Guitarist Big Jim Sullivan was one of the most prolific British session musicians of the 1960’s, playing on over 700 charting singles in the UK. He obtained the moniker “Big Jim” to distinguish him from another well-known British session guitarist, Jimmy Page (known in recording circles as “Little Jim”).
Today, however, we examine his contributions in the world of sitar. Once George Harrison played the Indian instrument on the Beatles’ “Norwegian Wood” in 1965, it became all the rage. Richie Havens, Steve Howe (Yes), and Justin Hayward (Moody Blues) all took a stab at the instrument. A few – Harrison, Brian Jones, and Sullivan – studied the sitar seriously.
In 1969 EMI released Lord Sitar (the album we are reviewing today), a collection of pop instrumentals with Sullivan playing sitar as the lead instrument. Sullivan was under contract to Polydor at the time, so his name doesn’t appear in the liner notes, leading many listeners to speculate that Lord Sitar was George Harrison. (There is a Beatles connection, however: three of the tracks here are covers of Fab Four songs: “I Am the Walrus”, “Eleanor Rigby”, and the Harrison-penned “Blue Jay Way”.)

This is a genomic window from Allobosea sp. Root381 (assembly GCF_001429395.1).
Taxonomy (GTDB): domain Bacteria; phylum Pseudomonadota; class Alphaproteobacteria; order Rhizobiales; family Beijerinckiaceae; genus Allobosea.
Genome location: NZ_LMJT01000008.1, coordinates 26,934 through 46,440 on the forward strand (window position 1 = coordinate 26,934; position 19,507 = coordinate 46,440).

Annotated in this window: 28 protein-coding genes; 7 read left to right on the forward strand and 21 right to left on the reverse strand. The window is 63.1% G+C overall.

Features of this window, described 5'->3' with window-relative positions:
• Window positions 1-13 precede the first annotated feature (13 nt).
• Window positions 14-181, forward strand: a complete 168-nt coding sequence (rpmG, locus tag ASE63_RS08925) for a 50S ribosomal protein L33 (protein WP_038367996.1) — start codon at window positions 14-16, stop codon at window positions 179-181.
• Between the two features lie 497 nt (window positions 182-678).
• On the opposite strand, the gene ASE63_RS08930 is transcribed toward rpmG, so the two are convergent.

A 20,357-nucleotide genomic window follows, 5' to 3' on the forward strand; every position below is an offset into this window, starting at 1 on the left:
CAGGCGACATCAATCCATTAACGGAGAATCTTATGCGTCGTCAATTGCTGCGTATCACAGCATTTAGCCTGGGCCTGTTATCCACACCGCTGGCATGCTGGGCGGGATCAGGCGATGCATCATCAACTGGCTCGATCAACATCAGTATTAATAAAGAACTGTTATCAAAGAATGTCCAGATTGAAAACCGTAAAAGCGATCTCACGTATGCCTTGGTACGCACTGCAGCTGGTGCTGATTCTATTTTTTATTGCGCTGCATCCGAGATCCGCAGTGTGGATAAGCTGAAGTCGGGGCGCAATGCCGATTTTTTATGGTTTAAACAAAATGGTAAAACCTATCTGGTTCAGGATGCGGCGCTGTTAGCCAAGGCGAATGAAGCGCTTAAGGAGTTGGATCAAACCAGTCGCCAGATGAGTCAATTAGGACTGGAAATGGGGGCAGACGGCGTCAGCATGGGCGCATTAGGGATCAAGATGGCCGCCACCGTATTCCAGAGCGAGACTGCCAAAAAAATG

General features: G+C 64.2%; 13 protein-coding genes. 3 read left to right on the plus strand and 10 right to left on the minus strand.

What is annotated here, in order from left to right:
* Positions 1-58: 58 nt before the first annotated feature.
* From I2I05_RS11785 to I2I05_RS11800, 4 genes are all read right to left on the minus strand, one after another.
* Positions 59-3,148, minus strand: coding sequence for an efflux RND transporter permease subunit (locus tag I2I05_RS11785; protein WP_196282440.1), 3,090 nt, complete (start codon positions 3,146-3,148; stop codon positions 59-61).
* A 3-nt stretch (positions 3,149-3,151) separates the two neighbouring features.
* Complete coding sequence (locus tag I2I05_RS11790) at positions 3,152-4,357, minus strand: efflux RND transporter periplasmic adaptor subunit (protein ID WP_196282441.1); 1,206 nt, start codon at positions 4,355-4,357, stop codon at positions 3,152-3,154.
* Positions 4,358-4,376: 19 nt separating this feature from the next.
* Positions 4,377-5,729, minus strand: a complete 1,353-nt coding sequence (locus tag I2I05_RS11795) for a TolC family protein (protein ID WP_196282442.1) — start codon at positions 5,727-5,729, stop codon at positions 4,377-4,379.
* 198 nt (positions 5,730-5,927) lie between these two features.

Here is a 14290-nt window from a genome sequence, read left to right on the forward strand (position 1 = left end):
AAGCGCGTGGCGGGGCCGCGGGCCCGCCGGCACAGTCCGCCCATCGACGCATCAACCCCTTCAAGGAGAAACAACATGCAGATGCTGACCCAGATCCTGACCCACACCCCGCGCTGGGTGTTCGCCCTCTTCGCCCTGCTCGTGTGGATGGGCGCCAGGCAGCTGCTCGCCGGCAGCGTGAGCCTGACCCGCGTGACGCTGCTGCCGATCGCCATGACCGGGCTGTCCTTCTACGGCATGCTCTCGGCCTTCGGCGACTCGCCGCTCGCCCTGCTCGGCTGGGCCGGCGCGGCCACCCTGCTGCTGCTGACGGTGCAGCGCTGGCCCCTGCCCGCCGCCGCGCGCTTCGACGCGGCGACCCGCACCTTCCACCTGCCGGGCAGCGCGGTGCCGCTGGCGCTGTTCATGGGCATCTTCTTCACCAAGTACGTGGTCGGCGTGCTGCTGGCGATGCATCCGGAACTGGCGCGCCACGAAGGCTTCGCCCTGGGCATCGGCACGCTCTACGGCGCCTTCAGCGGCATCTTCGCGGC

As far the music itself? Lord Sitar is decidedly a “period piece”. The opening track (“If I Were a Rich Man”), in particular, would not be out of place in an Austin Powers movie. The main drawback is the track selection. (“Daydream Believer”? Really?)
But when Lord Sitar is good, it’s great. A cover of Los Bravos’ “Black Is Black” is surprisingly effective, and the Who’s “I Can See for Miles” is as exciting – in its own way – as the original.
Lord Sitar wasn’t the first integration of Indian music into pop rock. (Earlier examples include the Folkswingers’ Raga Rock, Vincent Bell’s Pop Goes the Electric Sitar, and Sullivan’s own 1968 album Sitar Beat.) But it paved the way for the “Asian underground” that would emerge 30 years later.
*** (out of four)